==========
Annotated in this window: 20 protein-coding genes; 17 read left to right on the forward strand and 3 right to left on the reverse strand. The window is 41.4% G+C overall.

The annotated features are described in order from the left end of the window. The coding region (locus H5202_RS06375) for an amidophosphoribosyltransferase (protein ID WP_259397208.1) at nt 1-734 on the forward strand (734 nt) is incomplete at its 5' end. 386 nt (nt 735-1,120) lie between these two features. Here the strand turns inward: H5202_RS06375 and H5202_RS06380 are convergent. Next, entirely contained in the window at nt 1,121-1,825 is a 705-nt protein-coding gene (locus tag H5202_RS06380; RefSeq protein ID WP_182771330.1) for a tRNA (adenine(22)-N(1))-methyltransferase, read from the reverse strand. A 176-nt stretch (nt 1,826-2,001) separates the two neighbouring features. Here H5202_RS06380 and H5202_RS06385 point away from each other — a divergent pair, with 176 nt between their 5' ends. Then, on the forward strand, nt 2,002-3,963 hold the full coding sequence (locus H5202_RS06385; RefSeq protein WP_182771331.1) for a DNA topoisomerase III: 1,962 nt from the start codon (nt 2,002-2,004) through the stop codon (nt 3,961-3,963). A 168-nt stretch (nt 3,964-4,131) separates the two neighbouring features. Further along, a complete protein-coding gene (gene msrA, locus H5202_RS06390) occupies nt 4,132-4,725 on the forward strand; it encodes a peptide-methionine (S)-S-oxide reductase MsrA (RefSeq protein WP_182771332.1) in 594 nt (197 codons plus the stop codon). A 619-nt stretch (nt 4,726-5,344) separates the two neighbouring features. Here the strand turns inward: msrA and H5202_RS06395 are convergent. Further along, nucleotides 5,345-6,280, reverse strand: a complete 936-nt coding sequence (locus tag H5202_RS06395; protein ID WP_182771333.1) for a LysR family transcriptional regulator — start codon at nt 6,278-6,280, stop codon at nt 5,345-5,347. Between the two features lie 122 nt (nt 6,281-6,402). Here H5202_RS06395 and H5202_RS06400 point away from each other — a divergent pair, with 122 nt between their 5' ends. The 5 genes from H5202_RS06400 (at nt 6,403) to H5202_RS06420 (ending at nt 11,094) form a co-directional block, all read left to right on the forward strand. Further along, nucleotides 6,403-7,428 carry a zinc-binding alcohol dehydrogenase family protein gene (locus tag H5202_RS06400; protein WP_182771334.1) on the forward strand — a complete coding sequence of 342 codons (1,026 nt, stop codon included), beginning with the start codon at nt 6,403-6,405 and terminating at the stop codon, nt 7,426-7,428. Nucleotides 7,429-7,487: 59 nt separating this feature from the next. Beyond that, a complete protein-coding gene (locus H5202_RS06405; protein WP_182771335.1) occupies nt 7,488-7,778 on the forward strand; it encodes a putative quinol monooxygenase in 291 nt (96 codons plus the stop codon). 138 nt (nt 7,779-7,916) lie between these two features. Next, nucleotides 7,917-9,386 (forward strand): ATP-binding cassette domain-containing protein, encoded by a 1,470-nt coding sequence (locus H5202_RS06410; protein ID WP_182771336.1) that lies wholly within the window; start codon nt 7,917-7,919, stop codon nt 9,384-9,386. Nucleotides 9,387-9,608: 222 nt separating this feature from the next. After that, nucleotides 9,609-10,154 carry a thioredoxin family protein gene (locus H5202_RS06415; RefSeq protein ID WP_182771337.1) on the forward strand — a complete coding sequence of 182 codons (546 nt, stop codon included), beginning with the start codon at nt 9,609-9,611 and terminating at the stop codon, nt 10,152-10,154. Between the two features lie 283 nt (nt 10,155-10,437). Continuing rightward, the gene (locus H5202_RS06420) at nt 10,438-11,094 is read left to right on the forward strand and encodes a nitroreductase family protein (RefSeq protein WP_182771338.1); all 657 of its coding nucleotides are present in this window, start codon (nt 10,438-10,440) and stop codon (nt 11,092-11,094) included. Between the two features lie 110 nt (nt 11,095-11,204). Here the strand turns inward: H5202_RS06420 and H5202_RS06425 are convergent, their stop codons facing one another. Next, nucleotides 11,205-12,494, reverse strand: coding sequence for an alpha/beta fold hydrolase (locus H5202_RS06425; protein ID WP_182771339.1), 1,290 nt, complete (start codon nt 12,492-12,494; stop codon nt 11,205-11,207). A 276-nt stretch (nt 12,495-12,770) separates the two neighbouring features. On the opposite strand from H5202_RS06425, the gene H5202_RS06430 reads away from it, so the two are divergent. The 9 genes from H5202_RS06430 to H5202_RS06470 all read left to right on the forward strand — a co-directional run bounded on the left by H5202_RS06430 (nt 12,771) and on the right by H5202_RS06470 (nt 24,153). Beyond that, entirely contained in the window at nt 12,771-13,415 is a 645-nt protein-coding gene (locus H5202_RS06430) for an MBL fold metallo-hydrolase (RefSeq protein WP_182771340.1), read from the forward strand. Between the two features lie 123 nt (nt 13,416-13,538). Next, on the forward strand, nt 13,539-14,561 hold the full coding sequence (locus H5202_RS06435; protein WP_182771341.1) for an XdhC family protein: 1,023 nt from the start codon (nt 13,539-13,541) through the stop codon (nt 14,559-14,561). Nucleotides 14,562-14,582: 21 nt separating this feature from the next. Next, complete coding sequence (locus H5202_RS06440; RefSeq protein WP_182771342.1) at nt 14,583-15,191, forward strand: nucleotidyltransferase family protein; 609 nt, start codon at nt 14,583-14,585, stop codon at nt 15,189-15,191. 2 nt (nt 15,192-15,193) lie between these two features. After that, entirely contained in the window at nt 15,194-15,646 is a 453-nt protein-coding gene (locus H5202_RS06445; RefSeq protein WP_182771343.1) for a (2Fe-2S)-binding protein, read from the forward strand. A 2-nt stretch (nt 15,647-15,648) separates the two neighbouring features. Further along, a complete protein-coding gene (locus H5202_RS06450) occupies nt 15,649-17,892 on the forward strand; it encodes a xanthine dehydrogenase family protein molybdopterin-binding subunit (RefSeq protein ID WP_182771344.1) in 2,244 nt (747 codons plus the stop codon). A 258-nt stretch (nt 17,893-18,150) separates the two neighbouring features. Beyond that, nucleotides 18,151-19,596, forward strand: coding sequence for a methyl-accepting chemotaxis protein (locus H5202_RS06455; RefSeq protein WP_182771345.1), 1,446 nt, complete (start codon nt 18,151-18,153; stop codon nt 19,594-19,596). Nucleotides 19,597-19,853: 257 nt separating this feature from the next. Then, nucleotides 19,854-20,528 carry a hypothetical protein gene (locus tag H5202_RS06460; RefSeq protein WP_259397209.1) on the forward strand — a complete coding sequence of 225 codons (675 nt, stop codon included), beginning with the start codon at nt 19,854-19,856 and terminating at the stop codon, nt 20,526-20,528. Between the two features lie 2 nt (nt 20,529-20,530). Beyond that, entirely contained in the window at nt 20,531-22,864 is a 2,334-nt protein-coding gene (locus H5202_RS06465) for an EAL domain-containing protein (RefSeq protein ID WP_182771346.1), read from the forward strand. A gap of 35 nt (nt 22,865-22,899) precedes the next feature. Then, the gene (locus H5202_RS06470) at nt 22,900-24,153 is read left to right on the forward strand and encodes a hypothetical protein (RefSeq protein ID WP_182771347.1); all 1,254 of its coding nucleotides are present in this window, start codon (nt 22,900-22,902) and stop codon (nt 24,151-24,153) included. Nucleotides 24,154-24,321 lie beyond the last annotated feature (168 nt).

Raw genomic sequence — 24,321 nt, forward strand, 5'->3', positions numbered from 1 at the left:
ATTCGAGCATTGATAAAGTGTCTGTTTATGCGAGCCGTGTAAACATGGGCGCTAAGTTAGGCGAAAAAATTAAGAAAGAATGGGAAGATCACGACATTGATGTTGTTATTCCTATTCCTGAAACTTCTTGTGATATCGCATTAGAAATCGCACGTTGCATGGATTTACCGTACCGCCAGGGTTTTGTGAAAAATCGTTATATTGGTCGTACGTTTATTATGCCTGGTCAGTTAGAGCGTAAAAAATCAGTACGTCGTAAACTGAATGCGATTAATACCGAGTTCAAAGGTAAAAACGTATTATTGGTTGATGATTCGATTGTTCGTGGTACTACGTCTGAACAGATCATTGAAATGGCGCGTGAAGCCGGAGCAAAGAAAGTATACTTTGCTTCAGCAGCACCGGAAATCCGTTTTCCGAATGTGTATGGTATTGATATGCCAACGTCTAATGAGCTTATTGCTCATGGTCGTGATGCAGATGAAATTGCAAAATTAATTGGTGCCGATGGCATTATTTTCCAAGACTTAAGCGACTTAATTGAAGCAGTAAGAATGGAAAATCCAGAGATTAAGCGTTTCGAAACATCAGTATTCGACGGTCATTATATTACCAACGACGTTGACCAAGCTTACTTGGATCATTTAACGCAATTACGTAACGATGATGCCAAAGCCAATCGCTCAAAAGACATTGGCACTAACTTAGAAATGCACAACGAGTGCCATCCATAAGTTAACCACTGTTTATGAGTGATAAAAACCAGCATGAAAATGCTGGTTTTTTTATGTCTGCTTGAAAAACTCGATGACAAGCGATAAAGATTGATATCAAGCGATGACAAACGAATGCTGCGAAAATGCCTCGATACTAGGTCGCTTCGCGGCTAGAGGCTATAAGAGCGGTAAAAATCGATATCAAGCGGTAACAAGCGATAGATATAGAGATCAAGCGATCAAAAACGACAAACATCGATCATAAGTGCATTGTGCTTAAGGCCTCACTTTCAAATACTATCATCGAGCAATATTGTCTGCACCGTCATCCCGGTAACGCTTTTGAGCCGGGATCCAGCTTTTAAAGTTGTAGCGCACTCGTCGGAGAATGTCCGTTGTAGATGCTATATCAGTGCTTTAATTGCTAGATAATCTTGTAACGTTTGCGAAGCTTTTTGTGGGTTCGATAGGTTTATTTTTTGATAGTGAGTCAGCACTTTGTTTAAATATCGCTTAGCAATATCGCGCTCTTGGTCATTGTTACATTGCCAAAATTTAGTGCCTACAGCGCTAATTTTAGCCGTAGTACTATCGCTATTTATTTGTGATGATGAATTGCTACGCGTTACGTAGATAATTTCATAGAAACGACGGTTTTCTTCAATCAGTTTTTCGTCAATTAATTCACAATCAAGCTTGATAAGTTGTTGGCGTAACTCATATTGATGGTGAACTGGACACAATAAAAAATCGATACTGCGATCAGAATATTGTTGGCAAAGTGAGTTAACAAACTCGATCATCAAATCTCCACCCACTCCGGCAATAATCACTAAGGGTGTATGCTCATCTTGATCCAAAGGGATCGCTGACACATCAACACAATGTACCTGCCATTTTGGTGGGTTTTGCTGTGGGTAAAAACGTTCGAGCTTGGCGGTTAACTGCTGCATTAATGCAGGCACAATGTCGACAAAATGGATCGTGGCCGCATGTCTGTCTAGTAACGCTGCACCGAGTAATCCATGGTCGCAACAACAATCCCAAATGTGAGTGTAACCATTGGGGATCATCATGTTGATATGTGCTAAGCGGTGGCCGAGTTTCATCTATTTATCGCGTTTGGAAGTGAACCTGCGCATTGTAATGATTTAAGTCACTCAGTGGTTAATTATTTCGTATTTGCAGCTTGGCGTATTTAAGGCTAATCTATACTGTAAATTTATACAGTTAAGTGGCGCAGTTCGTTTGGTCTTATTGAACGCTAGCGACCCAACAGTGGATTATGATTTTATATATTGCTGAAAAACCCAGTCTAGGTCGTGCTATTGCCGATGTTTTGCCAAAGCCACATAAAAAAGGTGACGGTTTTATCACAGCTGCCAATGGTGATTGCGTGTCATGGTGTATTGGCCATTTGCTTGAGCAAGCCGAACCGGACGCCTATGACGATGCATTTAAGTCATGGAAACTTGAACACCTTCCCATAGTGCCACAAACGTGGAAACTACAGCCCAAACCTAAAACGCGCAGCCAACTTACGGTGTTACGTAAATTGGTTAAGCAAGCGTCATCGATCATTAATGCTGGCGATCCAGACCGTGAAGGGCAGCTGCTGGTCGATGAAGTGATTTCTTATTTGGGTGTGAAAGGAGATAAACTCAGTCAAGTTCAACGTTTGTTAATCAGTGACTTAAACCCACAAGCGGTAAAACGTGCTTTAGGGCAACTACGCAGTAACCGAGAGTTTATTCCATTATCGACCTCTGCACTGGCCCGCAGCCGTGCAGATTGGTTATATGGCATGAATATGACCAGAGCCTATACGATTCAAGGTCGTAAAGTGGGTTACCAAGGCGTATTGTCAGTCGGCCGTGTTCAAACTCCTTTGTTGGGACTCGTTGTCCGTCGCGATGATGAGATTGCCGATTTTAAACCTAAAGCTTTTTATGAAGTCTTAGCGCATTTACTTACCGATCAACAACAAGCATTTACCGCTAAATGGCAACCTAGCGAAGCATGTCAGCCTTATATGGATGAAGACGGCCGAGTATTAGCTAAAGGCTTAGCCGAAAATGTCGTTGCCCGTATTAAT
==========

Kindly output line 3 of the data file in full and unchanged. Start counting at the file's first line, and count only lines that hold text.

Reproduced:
Raw genomic sequence — 24,321 nt, forward strand, 5'->3', positions numbered from 1 at the left: